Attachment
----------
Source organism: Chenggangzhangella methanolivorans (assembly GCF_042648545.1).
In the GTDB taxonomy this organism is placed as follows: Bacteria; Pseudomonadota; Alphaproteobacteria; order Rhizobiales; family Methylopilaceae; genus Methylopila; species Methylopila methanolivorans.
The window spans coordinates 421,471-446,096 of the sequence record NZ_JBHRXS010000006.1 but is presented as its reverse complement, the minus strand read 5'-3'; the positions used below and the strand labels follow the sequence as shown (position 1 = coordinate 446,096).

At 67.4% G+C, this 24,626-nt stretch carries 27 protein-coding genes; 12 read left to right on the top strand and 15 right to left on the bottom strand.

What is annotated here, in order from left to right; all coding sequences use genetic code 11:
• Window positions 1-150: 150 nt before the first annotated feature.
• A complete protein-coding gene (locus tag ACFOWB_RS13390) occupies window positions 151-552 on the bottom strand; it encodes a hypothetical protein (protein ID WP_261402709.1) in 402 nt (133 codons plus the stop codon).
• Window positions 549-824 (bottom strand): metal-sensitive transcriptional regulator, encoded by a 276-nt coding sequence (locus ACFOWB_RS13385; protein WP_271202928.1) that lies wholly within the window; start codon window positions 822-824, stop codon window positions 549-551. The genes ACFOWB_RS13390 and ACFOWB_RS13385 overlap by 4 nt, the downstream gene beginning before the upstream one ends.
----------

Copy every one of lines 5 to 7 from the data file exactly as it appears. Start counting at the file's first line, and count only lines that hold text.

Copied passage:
What is annotated here, in order from left to right; all coding sequences use genetic code 11:
• Window positions 1-150: 150 nt before the first annotated feature.
• A complete protein-coding gene (locus tag ACFOWB_RS13390) occupies window positions 151-552 on the bottom strand; it encodes a hypothetical protein (protein ID WP_261402709.1) in 402 nt (133 codons plus the stop codon).